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Portfolio Assignment #4 1

Portfolio Assignment #4

Portfolio Assignment #4

Jodie Robinson
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Students Rights and Responsibilities

When it comes to constitutional rights, teachers are not the only ones who have some

protection. Students are also supported with freedom of speech, due process, equal protection,

and several others. Because of these rights, schools can have a difficult time in balancing these

entitlements. In this case, a student named Bill Foster was suspended for wearing an earring to

school. The school at this time was suffering from gang activity so the school banned all jewelry

and accessories that could be gang related. Bill, however, said his earring was a fashion statement

and the suspension violated his freedom of expression. By looking at past cases, one can see pros

and cons when dealing with a students First Amendment rights.

The U.S. Constitution applies to students as well as adults. By proving that some of his

constitutional rights were violated, Bill Foster and his family can easily win their case against his

school district. One of the cases that originally started students rights was Tinker v. Des Moines

Independent School District. In this case, 2 students were prohibited from wearing black

armbands to school to protest the Vietnam conflict in 1965 (First Amendment Center, 1999). The

students were able to prove that wearing the armbands caused no disruption to the school

environment and the school was violated their freedom of expression. This case is a supreme

example the Foster family can use as a guide in proving that their sons constitutional rights were

violated.

Another example supporting students rights is the case Rutherford Institute v. Morgan

Hill Unified School District. In this case, students were sent home because they wore American

flag t-shirts on Cinco de Mayo (Education Law, 2011). The students claimed the school violated

their freedom of expression rights and by proving this; they were able to win their case. The court

even told the school district that students do not lose their first amendment rights just because
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they are attending school. With Bill Fosters case, as long as he is able to prove that his

constitutional rights were violated, he will be able to win his case.

Even though students do have constitutional rights, the school district can prove that it

disrupts the school environment and therefore cant be tolerated. In the case Hazlewood School

District v. Kuhlmeier, students published a school article on pregnancy and divorce which listed

names of teachers and students throughout the article (FindLaw, 2014). The principle censored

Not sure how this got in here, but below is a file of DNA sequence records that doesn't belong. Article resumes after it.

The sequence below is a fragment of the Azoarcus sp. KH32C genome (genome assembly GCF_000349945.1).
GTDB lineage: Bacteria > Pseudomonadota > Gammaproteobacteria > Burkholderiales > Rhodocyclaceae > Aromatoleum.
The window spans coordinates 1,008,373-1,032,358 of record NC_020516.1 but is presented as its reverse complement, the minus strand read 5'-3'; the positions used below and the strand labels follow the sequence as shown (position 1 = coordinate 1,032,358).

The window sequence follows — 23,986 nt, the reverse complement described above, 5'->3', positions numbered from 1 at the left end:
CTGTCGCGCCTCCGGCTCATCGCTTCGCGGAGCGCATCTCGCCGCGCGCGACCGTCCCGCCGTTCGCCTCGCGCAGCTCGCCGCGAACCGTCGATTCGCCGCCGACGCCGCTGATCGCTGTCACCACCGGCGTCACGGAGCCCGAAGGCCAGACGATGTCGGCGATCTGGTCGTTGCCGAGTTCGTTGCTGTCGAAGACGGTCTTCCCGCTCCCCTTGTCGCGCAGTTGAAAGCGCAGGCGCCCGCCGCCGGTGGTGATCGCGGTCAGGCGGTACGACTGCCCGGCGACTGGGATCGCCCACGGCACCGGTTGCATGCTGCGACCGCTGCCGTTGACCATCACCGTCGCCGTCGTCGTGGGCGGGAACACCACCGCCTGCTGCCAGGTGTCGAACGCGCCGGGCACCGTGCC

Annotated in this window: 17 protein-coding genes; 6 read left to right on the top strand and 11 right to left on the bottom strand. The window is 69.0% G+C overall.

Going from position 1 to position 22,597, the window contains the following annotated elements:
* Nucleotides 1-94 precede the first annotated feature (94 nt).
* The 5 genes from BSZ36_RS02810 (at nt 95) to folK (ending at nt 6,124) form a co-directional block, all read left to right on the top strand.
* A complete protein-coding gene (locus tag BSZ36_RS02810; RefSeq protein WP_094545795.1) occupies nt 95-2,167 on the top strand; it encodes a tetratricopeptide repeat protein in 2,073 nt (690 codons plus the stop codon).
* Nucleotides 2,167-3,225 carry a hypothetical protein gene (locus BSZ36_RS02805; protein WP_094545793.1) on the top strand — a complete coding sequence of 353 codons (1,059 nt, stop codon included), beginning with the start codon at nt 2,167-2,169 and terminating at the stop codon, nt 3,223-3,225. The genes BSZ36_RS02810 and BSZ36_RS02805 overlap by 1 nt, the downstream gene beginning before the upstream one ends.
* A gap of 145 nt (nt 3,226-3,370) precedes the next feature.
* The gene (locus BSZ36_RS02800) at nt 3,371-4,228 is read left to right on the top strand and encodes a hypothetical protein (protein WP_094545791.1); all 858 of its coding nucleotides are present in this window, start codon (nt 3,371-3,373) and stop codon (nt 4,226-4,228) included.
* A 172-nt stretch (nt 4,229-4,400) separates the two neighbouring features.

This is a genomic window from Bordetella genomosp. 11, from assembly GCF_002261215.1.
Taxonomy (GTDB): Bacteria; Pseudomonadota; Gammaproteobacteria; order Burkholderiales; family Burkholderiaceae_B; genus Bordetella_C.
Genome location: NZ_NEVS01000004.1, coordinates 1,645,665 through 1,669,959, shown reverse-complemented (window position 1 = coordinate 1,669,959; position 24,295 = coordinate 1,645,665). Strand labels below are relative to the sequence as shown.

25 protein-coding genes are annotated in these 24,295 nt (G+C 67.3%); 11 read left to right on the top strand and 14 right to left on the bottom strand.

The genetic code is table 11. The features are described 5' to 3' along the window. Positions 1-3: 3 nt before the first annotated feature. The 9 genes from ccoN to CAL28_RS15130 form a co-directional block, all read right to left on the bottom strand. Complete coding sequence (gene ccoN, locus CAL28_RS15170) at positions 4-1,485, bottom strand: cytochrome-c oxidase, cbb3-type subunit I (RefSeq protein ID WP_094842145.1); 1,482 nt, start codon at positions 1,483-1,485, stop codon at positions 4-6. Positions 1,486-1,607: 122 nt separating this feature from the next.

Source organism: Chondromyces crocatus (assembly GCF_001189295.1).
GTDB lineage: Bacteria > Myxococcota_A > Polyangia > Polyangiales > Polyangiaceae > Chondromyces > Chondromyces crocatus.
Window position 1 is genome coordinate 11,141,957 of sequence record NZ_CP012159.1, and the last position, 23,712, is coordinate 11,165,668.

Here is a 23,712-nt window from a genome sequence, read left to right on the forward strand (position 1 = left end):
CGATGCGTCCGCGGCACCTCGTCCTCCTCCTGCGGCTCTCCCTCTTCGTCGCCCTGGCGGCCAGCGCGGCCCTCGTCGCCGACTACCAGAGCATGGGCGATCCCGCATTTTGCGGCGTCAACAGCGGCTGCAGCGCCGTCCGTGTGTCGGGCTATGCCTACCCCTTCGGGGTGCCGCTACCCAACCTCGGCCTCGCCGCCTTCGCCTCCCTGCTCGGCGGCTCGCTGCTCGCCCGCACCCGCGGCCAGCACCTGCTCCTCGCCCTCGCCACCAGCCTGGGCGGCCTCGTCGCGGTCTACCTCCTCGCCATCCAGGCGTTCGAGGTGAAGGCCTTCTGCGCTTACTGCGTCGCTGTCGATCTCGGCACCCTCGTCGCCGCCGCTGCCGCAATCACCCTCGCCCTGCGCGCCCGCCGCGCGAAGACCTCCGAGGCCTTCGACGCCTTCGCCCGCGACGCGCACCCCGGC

the article and the students ended up suing the school district. The students lost their case

because the principle was able to prove that the school article was a school-sponsored activity

and school officials may censor it as they see fit. By giving a list of names in the article, the

principle was able to prove that this disrupted the learning environment and therefore win the

case.

Another example in which the school was able to prove their case was Oleson v. Board of

Education of Sch. Dist., No. 228. This case is extremely similar to that of Billy Foster and can be

used against him to the schools benefit. In this example, a student brought a lawsuit against the

school board policy that male students cannot wear earrings due to high gang activity in the area

(First Amendment Center, 1999). The student claimed that the rule violated his free speech and

free exercise rights. The school, however, was able to prove the high level of gang activity and

violence in the school and ultimately won their case. The court told the student that the dress

code policy is in best interests for the students and therefore does not violate the First

Amendment.

Overall, a students rights and responsibilities can easily be overlooked when it involves the

students freedom of expression, but in the case of Bill Foster, I believe that the school district

acted appropriately and in the best interests of the student. By providing evidence of the gang
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activity in that area and school, the dress code policy was put in place to protect the students and

lower the gang violence. When it comes to the safety and learning environment of the students, I

believe that certain First Amendment rights can be overruled.


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References

Education Law and Students Rights (2011). Freedom of Expression Court Case. Retrieved from

http: http://edlaw4students.blogspot.com/2011/02/freedom-of-expressionspeech-court-

case.html

FindLaw (2014). Free Speech Lawsuits involving Public Schools. Retrieved from http:

http://education.findlaw.com/student-rights/free-speech-lawsuits-involving-public-

schools.html

First Amendment Center (1999). First Amendment Schools. Retrieved from https:

http://www.firstamendmentschools.org/freedoms/faq.aspx?id=12991